soap Note: Asthmatic Bronchitis Differential Diagnosis

soap Note: Asthmatic Bronchitis Differential Diagnosis

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Assessment: Differential diagnoses

Asthmatic Bronchitis: Bronchitis is an infection of the bronchi by micro-organisms which causes bronchial irritation and inflammation. The bronchus produces mucus that traps dust and other particles from air entering the lungs. When there is inflammation and irritation, the bronchi produce more mucus than usual causing obstruction (Eisner et al., 2016). The body initiates the cough reflex as a mechanism to clear the mucus, a symptom observed in many patients with the condition. Acute bronchitis is a temporary inflammation of the airway causing mucus production and cough (Knutson et al., 2013). The signs manifest from a few days of infection up to three weeks. Asthmatic bronchitis is a condition observed in patients who contract bronchitis in their asthmatic state. The signs and symptoms of bronchitis include cough, fatigue, and production of sputum which can be clear, white or yellowish green. Likewise, the patient complains of cough, with a yellowish green appearance.

Pneumonia: Pneumonia is a common infection of the lungs caused by organisms like bacteria, viruses, and fungi…

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Lung Abscess: Lung abscess is the necrosis of the pulmonary tissue and the formation of cavities containing fluids caused by microbial infection. The condition is caused by gram positive and gram negative micro-organisms such as staph aureus, Pseudomonas and Klebsiella spp (Brown et al., 2017). Most patients present in the healthcare setup with subacute onset of the illness and they do not seek medical attention until three to four weeks of symptom onset. Lung abscess is mostly a secondary infection resulting from conditions like pneumonia or aspiration of gastric contents in hospitalized individuals. There is infection and accumulation of fluid in the pleural cavity. Depending on the causal organisms, lung abscess manifests primarily with cough and production of greenish-yellow purulent sputum (Brown et al., 2017). Chest pain and weight loss are also observed in the patients. This patient presents with a cough that has been persistent for three weeks, and the yellowish-green cough is an indicator of a lung abscess.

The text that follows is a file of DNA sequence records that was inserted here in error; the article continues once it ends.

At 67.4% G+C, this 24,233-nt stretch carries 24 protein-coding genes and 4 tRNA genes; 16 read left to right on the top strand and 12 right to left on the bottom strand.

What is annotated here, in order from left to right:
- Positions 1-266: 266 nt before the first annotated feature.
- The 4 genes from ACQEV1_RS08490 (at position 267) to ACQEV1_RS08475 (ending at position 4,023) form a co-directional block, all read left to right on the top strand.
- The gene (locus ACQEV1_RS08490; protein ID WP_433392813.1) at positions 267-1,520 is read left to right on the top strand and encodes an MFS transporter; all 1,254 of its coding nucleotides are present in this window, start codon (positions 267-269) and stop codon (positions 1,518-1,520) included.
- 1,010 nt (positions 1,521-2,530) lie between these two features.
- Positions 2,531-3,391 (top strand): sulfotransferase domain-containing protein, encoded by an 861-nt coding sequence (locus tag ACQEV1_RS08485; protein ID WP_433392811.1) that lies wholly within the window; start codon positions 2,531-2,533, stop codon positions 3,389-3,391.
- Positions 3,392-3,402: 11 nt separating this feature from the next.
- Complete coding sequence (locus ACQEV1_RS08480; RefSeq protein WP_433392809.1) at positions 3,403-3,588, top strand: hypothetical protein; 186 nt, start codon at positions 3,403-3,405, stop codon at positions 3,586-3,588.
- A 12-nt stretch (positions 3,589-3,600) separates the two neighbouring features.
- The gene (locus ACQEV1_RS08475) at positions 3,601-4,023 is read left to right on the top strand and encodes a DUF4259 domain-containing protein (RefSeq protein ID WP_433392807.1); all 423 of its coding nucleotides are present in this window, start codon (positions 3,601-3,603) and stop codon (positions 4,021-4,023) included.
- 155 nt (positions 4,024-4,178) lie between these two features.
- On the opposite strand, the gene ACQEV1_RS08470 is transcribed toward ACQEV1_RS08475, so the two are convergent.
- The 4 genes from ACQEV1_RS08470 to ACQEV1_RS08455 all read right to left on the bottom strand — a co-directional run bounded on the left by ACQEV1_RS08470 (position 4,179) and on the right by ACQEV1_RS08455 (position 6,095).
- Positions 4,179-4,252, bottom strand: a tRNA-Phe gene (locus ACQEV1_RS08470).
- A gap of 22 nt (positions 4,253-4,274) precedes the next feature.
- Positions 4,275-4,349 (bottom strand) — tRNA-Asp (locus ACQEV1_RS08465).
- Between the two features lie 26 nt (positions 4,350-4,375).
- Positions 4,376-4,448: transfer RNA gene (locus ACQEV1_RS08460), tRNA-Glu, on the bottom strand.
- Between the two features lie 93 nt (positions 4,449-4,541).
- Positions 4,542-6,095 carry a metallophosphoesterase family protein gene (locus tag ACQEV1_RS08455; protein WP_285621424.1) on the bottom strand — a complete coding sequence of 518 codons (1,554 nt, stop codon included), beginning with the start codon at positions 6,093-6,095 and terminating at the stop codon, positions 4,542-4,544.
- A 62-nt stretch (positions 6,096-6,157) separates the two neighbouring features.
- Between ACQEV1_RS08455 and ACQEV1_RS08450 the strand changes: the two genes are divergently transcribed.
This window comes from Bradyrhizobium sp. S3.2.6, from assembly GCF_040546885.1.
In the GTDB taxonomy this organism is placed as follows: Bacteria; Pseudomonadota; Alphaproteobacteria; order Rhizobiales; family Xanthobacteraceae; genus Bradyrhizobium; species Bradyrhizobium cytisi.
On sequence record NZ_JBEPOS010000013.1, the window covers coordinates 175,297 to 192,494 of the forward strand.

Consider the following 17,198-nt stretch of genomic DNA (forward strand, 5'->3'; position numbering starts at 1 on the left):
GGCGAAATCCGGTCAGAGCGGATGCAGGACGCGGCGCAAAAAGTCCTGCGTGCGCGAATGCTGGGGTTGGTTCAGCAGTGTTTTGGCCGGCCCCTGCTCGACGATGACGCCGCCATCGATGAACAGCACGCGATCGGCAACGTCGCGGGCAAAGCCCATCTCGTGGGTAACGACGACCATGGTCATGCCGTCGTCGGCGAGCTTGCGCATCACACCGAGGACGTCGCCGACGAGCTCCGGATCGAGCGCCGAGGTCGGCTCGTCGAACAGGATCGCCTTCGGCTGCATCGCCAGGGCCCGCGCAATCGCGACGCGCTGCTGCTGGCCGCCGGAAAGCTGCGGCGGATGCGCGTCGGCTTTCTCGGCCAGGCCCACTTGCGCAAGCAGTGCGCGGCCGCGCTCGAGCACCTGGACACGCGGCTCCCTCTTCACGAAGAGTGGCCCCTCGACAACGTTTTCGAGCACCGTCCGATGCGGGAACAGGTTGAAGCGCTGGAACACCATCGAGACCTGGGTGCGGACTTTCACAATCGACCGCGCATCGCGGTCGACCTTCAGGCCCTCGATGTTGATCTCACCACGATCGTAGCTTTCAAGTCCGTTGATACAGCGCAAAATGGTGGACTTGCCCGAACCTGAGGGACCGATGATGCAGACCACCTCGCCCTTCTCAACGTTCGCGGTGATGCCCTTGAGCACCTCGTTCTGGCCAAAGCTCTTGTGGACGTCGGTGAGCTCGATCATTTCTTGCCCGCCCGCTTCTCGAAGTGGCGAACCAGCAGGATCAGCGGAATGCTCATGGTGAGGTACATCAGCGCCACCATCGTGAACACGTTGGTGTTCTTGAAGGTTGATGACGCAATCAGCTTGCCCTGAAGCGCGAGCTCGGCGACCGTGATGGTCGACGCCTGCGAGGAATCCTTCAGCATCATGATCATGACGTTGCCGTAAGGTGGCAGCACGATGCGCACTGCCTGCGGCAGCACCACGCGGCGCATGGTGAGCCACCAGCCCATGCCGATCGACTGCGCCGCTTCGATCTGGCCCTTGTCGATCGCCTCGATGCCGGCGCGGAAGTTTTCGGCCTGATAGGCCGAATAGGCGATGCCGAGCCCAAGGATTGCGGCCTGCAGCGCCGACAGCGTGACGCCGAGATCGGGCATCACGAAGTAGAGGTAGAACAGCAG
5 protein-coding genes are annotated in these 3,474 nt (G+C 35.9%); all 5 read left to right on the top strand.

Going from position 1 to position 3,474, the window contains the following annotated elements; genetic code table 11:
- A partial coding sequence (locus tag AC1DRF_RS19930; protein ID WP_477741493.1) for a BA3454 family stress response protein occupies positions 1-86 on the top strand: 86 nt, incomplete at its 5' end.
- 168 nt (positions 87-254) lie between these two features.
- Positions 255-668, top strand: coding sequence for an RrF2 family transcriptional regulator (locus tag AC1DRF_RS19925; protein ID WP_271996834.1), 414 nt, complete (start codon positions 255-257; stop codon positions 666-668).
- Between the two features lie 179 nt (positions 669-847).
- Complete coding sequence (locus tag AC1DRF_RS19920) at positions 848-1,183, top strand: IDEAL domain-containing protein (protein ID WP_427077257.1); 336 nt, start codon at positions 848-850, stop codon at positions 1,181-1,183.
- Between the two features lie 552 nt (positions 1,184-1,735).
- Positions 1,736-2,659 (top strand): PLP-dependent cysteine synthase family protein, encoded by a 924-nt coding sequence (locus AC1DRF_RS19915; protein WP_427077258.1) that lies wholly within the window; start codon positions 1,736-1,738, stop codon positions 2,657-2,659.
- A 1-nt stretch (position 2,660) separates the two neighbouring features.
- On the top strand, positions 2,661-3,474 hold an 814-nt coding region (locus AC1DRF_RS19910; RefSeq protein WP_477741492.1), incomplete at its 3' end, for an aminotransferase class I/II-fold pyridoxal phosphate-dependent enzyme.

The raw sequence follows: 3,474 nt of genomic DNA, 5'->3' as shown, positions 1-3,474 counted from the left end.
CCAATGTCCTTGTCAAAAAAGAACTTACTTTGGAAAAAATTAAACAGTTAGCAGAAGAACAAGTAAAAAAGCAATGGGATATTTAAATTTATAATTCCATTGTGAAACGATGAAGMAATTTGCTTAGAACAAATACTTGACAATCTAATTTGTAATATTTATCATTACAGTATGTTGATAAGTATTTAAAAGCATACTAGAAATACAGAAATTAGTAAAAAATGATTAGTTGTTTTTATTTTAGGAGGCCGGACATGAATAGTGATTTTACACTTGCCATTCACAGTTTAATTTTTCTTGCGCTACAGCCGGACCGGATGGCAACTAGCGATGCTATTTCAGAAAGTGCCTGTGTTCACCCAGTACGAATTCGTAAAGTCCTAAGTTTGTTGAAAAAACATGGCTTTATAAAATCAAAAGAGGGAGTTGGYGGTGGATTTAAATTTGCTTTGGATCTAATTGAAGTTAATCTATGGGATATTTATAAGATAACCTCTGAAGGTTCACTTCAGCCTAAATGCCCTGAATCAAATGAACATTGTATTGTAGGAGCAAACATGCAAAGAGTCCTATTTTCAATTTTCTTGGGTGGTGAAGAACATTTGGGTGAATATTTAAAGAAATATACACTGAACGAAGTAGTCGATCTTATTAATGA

Final Diagnosis

The final diagnosis for the patient is Asthmatic Bronchitis…


Asthmatic bronchitis is not a medical emergency unless the patient manifests with airway obstruction (Wenzel et al., 2016)…

Treatment and Alternative therapies


  • Azithromycin 500mg daily for five days
  • Prednisone 40mg for one week

The patient should quit smoking for two weeks to give space for the condition to subside, and she should report back to the facility in case the symptoms persist.

Reflection Notes

From this patient, I was able to establish a good rapport which enabled the success of obtaining a comprehensive history. I was also able to conduct a detailed physical examination and analysis of the medical records of the patient…


Blum, C. A., Nigro, N., Briel, M., Schuetz, P., Ullmer, E., Suter-Widmer, I., … & Arici, B. (2015). Adjunct prednisone therapy for patients with community-acquired pneumonia: a multicentre, double-blind, randomised, placebo-controlled trial. The Lancet385(9977), 1511-1518.

Brown, D., Edwards, H., Seaton, L., & Buckley, T. (2017). Lewis’s Medical-Surgical Nursing: Assessment and Management of Clinical Problems. Elsevier Health Sciences.

Eisner, M. D., Yelin, E. H., Trupin, L., & Blanc, P. D. (2016). Asthma and smoking status in a population-based study of California adults. Public Health Reports.

Knutson, D., & Braun, C. H. A. D. (2013). Diagnosis and management of acute bronchitis. American family physician65(10), 2039-2048.

Wenzel, R. P., & Fowler III, A. A. (2016). Acute bronchitis. New England journal of medicine355(20), 2125-2130.